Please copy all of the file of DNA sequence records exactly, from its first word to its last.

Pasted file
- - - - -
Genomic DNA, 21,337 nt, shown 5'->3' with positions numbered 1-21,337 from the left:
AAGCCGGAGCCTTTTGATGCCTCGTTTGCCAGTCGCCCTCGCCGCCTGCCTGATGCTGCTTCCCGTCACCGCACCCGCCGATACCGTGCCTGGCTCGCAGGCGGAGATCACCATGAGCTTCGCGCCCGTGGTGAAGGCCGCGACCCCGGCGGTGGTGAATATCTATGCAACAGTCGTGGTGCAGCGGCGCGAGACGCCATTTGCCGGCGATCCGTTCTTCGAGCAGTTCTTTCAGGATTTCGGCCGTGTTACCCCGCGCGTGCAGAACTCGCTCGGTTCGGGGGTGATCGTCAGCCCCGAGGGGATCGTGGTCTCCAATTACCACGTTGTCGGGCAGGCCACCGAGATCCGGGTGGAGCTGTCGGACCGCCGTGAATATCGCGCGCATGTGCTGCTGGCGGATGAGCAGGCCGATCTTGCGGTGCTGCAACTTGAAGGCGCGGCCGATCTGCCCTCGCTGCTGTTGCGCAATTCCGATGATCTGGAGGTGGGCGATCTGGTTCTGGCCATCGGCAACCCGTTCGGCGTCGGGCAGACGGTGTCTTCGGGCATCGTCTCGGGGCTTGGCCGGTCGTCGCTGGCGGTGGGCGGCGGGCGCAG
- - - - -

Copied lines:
Genomic DNA, 21,337 nt, shown 5'->3' with positions numbered 1-21,337 from the left:
AAGCCGGAGCCTTTTGATGCCTCGTTTGCCAGTCGCCCTCGCCGCCTGCCTGATGCTGCTTCCCGTCACCGCACCCGCCGATACCGTGCCTGGCTCGCAGGCGGAGATCACCATGAGCTTCGCGCCCGTGGTGAAGGCCGCGACCCCGGCGGTGGTGAATATCTATGCAACAGTCGTGGTGCAGCGGCGCGAGACGCCATTTGCCGGCGATCCGTTCTTCGAGCAGTTCTTTCAGGATTTCGGCCGTGTTACCCCGCGCGTGCAGAACTCGCTCGGTTCGGGGGTGATCGTCAGCCCCGAGGGGATCGTGGTCTCCAATTACCACGTTGTCGGGCAGGCCACCGAGATCCGGGTGGAGCTGTCGGACCGCCGTGAATATCGCGCGCATGTGCTGCTGGCGGATGAGCAGGCCGATCTTGCGGTGCTGCAACTTGAAGGCGCGGCCGATCTGCCCTCGCTGCTGTTGCGCAATTCCGATGATCTGGAGGTGGGCGATCTGGTTCTGGCCATCGGCAACCCGTTCGGCGTCGGGCAGACGGTGTCTTCGGGCATCGTCTCGGGGCTTGGCCGGTCGTCGCTGGCGGTGGGCGGCGGGCGCAG